Back in the late-eighties I got to know a guy named Joe Wallman, and for a few years we spent a fair amount of time together on the water. I enjoyed fishing with Joe not only because he was a good guy and a good fisherman, but also because I was a full-time freelance writer at that time and his often-unorthodox angling methods made for some very interesting and entertaining newspaper and magazine articles. Case in point: the morning he taught me his secret, sure-fire technique for catching shallow-water Coho in Puget Sound. Thanks to me, his methods are no longer a secret, but they’re certainly effective, and I’ve used some of them now and again to my own advantage.
That particular day back in 1990-something, Joe took me to a shallow flat near the south end of Anderson Island where, he said, resident Coho often congregated to feed among the many boulders that were strewn around the bottom. He had told me the fish would be fairly small—two to maybe three pounds—and to bring light tackle, but I quickly realized that my idea of light salmon tackle was different from Joe’s. I was armed with a 7-foot, medium-action spinning rod and a reel spooled with 8- or 10-pound monofilament, while his outfit consisted of a 9-foot rod with oversize guides built on a fly-rod blank and a reel sporting 4-pound mono. “I can cast a mile with this rig,” he announced, and I had no reason to doubt him.
My doubt did begin to grow, however, when he pulled a couple of small boxes from his tackle box, each containing a shiny new Rapala minnow, then pulled out a needle-nose pliers and broke the little plastic bill off the nose of both lures. Now I was becoming pretty sure that ol’ Joe was going nuts, until he explained that he didn’t want the lures diving even a few inches beneath the surface, and the only way he could ensure that was to remove the diving bills.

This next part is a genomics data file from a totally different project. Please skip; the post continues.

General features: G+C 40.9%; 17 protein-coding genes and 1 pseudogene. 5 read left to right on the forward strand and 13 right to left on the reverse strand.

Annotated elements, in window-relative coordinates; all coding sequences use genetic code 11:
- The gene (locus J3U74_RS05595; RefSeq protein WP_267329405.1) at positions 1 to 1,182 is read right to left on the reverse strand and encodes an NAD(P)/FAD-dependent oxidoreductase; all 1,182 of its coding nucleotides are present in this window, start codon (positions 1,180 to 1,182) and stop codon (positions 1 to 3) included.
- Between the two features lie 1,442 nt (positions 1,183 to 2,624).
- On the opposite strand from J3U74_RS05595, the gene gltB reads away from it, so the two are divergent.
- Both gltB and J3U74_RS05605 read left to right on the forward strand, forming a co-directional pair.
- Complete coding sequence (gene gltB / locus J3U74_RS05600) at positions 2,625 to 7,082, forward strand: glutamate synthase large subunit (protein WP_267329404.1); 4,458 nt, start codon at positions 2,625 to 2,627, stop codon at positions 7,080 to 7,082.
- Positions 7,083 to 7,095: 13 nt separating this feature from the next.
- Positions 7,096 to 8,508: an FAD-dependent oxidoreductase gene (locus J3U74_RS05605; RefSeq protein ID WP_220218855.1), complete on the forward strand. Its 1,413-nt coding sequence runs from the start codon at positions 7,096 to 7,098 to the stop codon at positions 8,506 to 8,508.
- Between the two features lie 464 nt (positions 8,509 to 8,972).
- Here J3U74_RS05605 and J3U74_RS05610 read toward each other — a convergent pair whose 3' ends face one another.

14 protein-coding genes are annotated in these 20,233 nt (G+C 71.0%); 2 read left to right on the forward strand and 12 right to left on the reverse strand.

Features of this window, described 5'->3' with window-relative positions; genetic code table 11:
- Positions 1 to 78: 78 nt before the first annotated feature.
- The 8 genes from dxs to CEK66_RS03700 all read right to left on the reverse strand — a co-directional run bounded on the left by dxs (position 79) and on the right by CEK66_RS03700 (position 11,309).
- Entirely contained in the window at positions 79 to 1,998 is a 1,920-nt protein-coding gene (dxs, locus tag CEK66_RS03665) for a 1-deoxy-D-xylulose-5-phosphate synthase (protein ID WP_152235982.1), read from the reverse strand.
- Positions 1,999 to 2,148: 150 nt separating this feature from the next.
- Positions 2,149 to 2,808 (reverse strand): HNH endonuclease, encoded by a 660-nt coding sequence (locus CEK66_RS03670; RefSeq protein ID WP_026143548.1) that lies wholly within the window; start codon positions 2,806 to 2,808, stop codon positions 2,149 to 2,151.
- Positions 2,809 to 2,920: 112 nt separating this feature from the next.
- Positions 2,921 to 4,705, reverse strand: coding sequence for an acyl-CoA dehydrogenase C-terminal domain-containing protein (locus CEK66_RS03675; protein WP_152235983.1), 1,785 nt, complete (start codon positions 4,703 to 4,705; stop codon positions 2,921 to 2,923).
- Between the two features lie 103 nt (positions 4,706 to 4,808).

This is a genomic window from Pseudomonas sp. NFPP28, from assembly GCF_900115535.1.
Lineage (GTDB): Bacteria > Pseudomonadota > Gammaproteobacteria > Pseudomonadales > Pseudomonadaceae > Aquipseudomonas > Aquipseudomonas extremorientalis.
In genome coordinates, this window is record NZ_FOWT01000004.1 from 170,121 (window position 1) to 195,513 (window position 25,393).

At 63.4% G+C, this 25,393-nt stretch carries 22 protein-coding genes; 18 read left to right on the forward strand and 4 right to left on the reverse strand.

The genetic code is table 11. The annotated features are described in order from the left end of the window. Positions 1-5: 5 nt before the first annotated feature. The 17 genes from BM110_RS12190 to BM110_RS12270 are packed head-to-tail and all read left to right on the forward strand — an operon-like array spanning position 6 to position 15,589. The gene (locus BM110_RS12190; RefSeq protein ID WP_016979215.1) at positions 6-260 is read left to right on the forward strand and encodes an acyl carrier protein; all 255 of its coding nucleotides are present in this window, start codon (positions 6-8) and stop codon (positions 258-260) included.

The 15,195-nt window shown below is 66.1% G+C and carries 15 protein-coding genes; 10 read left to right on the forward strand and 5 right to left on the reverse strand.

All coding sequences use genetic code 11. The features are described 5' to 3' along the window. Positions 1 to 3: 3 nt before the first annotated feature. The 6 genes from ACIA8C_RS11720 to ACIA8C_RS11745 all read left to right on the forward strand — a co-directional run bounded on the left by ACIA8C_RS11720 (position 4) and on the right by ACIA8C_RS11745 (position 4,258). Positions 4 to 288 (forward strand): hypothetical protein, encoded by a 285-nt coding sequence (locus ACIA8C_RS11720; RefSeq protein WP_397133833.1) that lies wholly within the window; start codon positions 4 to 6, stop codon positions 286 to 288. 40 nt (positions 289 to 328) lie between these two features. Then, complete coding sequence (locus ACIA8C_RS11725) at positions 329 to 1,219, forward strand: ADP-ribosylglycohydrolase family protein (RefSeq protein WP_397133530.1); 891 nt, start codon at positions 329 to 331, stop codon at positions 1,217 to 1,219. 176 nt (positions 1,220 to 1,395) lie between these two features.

“Just cast as far as you can toward the beach, reel a few feet, stop, give it a little twitch or two, reel again and bring it all the way back to the boat like that, Joe advised, and I followed his instructions. The advantages of his longer rod and lighter line quickly became obvious, as his first cast sailed about twice as far as mine, and his “modified” Rapala had twitched and darted only a few yards toward the boat when it disappeared in an eruption of spray and foam. A couple of minutes later, a shiny, 3-pound Coho slid into the fish box under one of the seats in Joe’s boat. He caught a second, slightly smaller Coho and lost another before I finally broke the ice and made my first and only contribution of the morning.
Since that day on the south-sound I’ve used Joe Wallman’s surface-plug technique several times to put shallow-water and surface-feeding Coho in the boat, and I’m happy to report that tackle technology has developed to the point that I have found a number of baitfish-imitating surface lures for the job, so I haven’t had to mutilate any Rapalas in the process. And I should add that shallow-running plugs can be every bit as effective as surface-hopping lures. Many of the models used for bass and other warm water species are designed to run a foot or two under the surface, and I’ve had some great Coho days using them on the salt.
Coho are the one Pacific salmon species that’s most likely to be found on or near the water’s surface, and when you can catch them there it adds a whole new and exciting dimension to a day’s fishing. When they smack a bait or lure on the surface they’re very likely to come clear out of the water on the strike, and it’s also likely that there will be other twisting, turning, summersaulting Coho jumps after that first one.
While Joe Wallman was using his ruptured-Rapala trick at least 30 years ago, there’s another technique for catching silvers on the surface that has been around a lot longer and much more well-known. It’s called buck-tailing, and was a popular method of catching big, late-run Coho around Neah Bay and Vancouver Island as far back as the sixties, perhaps earlier. For the uninformed, buck-tailing is nothing more than trolling a large bucktail or streamer fly on or near the surface, usually with a fairly heavy fly rod and single-action reel. The flies are typically made of polar bear or deer hair (or synthetic variations) and trolled on a monofilament line. It’s sort of like fishing dry flies for huge trout, only you don’t have to know how to cast a fly.